The principle of measurement stand operation in configuration for SL measurements has been presented as a simplified algorithm for control software (see Figure 2). After connecting with both receivers, the configuration parameters are read and sent to them. In the next step, the output file is created, and the system waits for the start of the measurements. Before that, it is recommended to turn the RF output on. After measurements start, the portable computer connects with the generator and reads and sends the configuration parameters to it.

Depending on the “stop mode” set in the application configuration, there are three possible modes of measurements. The first mode is a manual stop mode, in which the measurements are done in a loop until the stop button is pressed. The second mode is a sample size mode, in which a specific number of measurements are performed. The last mode is a sample time mode, in which measurements are completed by a specified time period. Regardless of the mode, a single measurement is done by triggering the power measurement in each receiver and reading the received value. After that, the system loss values are calculated basing on the measured power value, transmitted power, and attenuation values of the Tx and Rx cables. After finishing the measurements, the user can disconnect the receivers and close the file with results, but there is also a possibility of repeating the measurements many times, writing the results to the same file.

A simplified algorithm of control software for performing CIR measurements has been presented in Figure 3. After starting the application, the software waits for connection with the VNA. When the connection is set up, the text file for measurement data storage is opened, and the application waits for confirmation of proper calibration of the VNA. It should be done and confirmed manually by the user. After that, the test bed is ready for measurements. Similar to the SL measurements, there are three possible modes for measurement termination. The single measurement consists of its triggering, reading the measured CIR, and writing it to the output file. After finishing the measurements, the user can disconnect the VNA and close the file with results, but there is also a possibility of repeating the measurements many times, writing the results to the same file.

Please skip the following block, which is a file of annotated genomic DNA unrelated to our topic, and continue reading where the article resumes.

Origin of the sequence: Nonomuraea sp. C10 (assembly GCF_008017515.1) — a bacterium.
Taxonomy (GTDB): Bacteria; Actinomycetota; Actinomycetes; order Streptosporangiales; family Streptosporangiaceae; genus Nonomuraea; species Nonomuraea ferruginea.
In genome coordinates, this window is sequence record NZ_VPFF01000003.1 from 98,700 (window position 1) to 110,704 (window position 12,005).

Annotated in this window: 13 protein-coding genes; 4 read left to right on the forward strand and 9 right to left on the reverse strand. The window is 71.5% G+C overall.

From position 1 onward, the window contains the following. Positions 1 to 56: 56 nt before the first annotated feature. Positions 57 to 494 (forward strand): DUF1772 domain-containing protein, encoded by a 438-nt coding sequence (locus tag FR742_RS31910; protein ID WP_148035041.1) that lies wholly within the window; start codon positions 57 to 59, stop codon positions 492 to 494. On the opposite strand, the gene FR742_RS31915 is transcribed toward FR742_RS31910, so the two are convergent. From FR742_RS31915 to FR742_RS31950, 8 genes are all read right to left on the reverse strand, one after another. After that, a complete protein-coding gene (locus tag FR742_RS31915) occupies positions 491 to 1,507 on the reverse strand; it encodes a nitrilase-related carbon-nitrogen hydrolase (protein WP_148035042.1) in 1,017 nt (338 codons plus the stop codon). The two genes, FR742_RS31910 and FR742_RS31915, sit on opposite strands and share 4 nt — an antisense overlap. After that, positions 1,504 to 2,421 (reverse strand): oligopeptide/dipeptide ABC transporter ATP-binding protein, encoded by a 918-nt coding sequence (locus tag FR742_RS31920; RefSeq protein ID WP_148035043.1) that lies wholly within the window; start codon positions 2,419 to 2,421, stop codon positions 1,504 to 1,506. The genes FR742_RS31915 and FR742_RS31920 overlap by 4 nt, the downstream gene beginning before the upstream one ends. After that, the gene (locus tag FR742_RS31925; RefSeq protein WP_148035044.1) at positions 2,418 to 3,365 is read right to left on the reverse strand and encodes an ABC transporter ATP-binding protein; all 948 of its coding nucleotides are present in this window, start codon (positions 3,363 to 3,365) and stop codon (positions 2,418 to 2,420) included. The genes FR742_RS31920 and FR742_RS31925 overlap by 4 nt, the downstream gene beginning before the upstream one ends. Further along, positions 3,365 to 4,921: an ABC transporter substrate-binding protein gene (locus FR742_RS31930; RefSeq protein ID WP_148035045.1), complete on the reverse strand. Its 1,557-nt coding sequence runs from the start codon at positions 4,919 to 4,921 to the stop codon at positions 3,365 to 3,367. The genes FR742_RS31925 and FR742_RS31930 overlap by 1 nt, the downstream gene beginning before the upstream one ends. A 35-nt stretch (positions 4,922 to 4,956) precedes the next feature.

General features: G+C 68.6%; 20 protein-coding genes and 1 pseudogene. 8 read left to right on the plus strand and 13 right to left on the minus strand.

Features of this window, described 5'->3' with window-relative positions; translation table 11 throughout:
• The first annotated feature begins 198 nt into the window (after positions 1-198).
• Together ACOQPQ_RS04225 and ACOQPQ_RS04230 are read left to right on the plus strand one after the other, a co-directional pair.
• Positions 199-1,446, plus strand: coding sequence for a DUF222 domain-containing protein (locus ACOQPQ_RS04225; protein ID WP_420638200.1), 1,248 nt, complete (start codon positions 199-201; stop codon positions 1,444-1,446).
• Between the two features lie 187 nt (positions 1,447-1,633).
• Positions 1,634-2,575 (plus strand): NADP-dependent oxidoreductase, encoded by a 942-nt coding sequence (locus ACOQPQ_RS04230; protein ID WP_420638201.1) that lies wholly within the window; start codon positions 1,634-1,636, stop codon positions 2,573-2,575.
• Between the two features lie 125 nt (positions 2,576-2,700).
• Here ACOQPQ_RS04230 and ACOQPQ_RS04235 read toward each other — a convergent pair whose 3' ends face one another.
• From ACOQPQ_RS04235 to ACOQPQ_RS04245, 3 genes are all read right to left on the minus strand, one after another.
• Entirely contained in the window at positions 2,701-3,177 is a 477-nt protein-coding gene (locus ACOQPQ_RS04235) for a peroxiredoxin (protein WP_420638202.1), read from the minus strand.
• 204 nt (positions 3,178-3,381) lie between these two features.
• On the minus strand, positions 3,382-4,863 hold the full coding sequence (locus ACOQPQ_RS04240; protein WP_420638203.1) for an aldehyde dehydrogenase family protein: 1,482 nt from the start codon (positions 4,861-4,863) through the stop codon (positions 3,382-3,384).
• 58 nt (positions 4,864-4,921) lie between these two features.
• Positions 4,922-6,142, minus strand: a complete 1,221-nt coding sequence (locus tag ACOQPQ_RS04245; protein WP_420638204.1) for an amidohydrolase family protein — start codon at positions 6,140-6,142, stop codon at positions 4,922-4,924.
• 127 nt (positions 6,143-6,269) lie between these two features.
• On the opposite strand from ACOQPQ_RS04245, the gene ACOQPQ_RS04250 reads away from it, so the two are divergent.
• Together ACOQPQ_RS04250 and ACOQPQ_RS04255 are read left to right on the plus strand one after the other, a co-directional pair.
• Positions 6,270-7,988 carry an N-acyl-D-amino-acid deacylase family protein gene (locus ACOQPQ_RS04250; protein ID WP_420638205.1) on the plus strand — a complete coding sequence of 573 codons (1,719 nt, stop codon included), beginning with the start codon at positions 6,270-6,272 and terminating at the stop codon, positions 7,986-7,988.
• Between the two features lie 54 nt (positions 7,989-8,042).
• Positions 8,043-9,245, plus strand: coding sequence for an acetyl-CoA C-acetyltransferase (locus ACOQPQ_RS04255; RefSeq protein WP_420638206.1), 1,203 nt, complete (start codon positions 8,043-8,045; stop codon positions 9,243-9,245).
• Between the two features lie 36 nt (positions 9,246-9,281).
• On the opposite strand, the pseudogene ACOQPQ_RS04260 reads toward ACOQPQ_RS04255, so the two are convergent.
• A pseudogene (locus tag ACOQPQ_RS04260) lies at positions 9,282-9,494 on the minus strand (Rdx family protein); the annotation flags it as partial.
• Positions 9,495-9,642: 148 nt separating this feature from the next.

3. Classification of Measurement Scenarios

A very important part of measurement methodology is establishing a proper measurement scenario. One has to know what kind of information to obtain about the radio channel. The right selection of the environment, the type of user motion, and the location of the antenna are of equal importance. As such, the scenarios that may occur in off-body and body-to-body networks have been classified and are presented in Figure 4. It should be noted that this is not a closed list, and it may be changed or updated according to the goals of research.